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“The Aryans”

2995-2721 BCE

For more than two centuries scholars have known that most of the languages of Europe, Iran and Northern India, and assorted other places, are sprung from a common source, from an extinct language, never written down, that came to be dubbed Proto-Indo-European (PIE). It’s been a matter of speculation where and when PIE was spoken. Now, just in the last few years, it looks like the major questions about Indo-European origins are being answered. Research on ancient DNA has overturned an earlier view (which seemed viable to many researchers even a few years ago) that there were just two major waves of migration into Europe: hunter-gatherers 40 thousand years ago, and farmers from Anatolia starting 7000 years ago. But it turns out that there was also a later massive wave of immigration, coming from the grasslands north of the Black Sea, about 2800 BCE. This migration replaced much of the population of northern Europe, and contributed substantially to southern Europe as well. (See here and here for Logarithmic History blog posts on the possible pre-Indo-European roots of Indo-Europeans.) The migration is a perfect fit for what historical linguists have been saying for a long time. For example, the newcomers brought ox-drawn wagons and wheels with them, matching vocabulary in PIE. (Hereand here are some news reports, and here’s one of the best books on the subject, by archeologist David Anthony, written even before the latest DNA evidence came in. If you want to delve deeply into the latest DNA news, on Indo-European origins and related topics, here’s a blog for you.)

The intellectual history of the Indo-European question has not just been about pure and objective scholarship; it’s been bound up with the bloody history of the twentieth century.

In 1926, V. Gordon Childe, in his day probably the preeminent prehistoric archeologist in the English-speaking world, wrote a book addressing the topic of Indo-European origins. Synthesizing linguistic and archeological evidence, he named a likely place – the steppes of Ukraine and Southern Russia – and a time – the late Neolithic or Copper age, well after the advent of agriculture, but before the Bronze Age. (The corresponding archeological culture is now called the Yamnaya. However the very earliest split in the IE tree, bringing Hittite ancestors to Anatolia, comes earlier.) He argued that Indo-European speakers had migrated west to conquer big swathes of territory in Europe (Corded Ware and Bell Beaker cultures), and, later, east and south into Iran and India. In other words, he defended what now looks like the correct theory. This wasn’t just a luck guess. He got it right mostly because he took historical linguistics seriously, as a hard science in its own right.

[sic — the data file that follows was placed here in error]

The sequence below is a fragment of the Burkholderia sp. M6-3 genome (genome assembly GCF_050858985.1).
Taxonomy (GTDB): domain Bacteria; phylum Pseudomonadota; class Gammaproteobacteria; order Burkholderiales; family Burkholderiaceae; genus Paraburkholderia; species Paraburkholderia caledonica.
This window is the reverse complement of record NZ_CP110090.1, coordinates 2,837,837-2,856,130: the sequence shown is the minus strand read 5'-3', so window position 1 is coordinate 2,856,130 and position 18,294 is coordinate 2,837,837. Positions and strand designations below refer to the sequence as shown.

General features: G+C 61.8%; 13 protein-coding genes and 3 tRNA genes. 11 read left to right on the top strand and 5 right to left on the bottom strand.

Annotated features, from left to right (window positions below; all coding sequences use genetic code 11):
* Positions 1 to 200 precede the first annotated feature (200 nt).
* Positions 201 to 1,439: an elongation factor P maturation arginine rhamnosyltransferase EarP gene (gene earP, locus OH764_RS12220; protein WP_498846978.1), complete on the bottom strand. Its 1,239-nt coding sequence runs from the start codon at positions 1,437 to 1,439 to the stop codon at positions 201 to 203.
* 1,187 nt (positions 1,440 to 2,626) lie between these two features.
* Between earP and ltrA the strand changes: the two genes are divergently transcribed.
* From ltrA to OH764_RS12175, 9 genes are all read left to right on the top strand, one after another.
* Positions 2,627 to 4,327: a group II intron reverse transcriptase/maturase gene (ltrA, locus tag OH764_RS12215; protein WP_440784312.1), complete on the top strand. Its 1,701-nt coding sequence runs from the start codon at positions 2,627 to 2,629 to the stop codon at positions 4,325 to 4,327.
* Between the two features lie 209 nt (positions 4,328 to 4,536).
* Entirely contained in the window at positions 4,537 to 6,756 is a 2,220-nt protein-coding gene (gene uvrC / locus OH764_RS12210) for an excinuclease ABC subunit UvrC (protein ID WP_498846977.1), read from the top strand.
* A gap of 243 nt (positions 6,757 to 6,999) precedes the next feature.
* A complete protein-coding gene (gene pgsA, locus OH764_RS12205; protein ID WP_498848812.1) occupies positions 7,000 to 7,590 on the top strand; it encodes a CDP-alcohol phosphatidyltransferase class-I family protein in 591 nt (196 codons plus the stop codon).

Childe’s book was entitled “The Aryans: A Study of Indo-European Origins,” and this suggests a problem. Childe acknowledged that the title was a misnomer. Strictly speaking “Aryan” applies only to speakers of Indo-European languages in Iran and India; Childe called PIE speakers “Aryans” simply because it made a better book title. But the title alone was not really the problem. Childe knew that Indo-European prehistory, and the Aryan label, were popular with the nationalist German Right. Childe had no sympathy for German nationalism. He was an Australian who lived most of his life in England. He was also a lifelong socialist and a man of the Left. In fact his book aimed at deflating nationalist claims. He located the Indo-European homeland in Eastern Europe, not Germany or Scandinavia, as some claimed. And he denied that the “Aryans” had any special racial genius. He did think that Indo-European languages (not a racial character) were “exceptionally delicate and flexible instruments of thought” that facilitated later intellectual developments. (This one probably won’t fly. Linguists nowadays mostly don’t think grammar has that much effect on cognition.) And he speculated that “Aryans” might have had an advantage over other folk simply by virtue of being large and well-fed. (This one isn’t totally crazy. Indo-Europeans were apparently big guys, like the Nilotic cattle herders of East Africa to whom they show some interesting convergent cultural similarities.) Nonetheless, the whole subject grew increasingly uncomfortable as the 1920s moved into the 30s. Childe let the book go out of print, and scarcely referred to it in the course of a long productive career.